The innocuous dump truck….slow and cumbersome as it traverses our roads and highways moving clean soil from a development site to a local farmer or a land development project that requires this precious resource.
The dump truck has become synonymous with positive economic growth and urban social capital. Under closer scrutiny, however, a dark cloud hovers over this iconic activity – what’s really in that dump truck?
Much of the soil that is excavated and loaded into dump trucks emanates from sites where the soil may be contaminated with volatile organic compounds (VOC’s) like benzene, toluene and xylenes along with metals like lead, mercury and arsenic. These contaminants are the residue of early industrial economic activity and there is often little understanding of the long-term impact of ground disposal. Failed risk-management of underground fuel or alternative hydrocarbon storage tanks can result in an expensive problem for a prospective developer.
This is not an isolated problem. All over North America, contaminated soil adversely impacts the availability of arable land for farming and contaminates aquafers and water wells. Further, the human health risks can be significant.
Most jurisdictions have regulations in place to manage the process of identifying, characterizing and dealing with soil that does not meet clean criteria. Typically, the regulations will stipulate that contaminated soil must be deposited at a landfill only. Many good organizations adhere to the regulated processes and ensure their soil movement activity does not have a detrimental impact on the environment. However, other organizations will assign their soil-management task to a third-party contractor that may not adhere to the regulations or best-practice sustainability requirements. There can be significant economic benefit to disposing excavated materials, including contaminated soils, to less costly clean fill sites when it doesn’t belong there.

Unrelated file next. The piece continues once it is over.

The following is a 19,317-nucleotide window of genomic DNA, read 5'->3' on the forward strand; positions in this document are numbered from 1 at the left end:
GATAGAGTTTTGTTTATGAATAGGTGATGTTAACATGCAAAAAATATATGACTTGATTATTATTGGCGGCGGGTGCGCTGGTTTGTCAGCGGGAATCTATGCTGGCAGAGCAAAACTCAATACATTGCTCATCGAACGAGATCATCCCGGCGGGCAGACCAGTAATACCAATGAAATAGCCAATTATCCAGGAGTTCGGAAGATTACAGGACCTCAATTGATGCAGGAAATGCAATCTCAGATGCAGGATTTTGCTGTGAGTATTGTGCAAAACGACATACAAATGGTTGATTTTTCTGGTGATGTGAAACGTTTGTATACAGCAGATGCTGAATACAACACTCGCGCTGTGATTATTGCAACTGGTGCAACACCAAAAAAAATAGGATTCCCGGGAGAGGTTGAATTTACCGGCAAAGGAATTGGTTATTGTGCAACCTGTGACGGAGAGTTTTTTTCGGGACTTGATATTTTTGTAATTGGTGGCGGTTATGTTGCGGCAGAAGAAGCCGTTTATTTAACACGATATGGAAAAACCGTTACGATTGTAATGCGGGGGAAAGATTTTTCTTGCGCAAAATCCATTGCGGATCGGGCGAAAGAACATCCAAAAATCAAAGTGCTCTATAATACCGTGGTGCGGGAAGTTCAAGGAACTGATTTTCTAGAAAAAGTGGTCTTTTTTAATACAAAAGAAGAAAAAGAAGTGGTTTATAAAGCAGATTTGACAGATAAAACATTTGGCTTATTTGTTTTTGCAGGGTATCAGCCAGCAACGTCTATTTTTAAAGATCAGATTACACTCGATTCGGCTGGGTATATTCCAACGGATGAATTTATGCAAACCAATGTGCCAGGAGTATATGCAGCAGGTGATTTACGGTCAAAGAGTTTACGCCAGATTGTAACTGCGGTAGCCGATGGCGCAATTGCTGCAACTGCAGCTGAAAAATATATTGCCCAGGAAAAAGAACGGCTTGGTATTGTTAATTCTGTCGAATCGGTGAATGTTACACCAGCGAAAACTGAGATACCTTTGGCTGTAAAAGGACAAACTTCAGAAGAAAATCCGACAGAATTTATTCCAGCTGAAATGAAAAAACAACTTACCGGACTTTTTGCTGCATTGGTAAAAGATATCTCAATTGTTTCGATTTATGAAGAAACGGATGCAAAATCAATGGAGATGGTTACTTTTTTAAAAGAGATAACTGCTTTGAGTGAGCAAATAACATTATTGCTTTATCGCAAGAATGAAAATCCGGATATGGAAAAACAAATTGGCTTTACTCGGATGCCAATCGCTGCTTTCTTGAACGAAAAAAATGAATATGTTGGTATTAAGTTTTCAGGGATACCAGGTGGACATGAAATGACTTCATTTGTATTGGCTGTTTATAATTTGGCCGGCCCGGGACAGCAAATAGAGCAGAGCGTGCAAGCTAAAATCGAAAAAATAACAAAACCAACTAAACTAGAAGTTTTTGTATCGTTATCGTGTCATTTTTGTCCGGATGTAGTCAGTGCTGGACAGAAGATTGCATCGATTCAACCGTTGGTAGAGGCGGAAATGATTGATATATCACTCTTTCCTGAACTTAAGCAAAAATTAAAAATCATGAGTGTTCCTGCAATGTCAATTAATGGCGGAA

Ontario has established an Excess Soils Management Framework that will be rolled out into regulation over the next two years. This Framework is designed to address the movement of soil from its origin to it’s appropriate resting place and to hold organizations accountable for ensuring it minimizes any risk to human health. Further intended consequences of the Framework include beneficial re-use of clean soil, GHG emission reductions, less heavy traffic and peace between municipalities.
Automated tools have recently been developed that fully manage the movement of both clean and contaminated soil and that provide transparency and control over the process. The manual administration of this process that has historically existed using paper soil tickets and clipboards of trucking logs are ineffective methods with significant margin for error and a poor use of resources at a project site.
Today we all recognize the importance of knowing exactly what those iconic dump trucks are carrying and exactly where their soil ends up. All stakeholders have a responsibility around ensuring the sustainability of this precious cargo.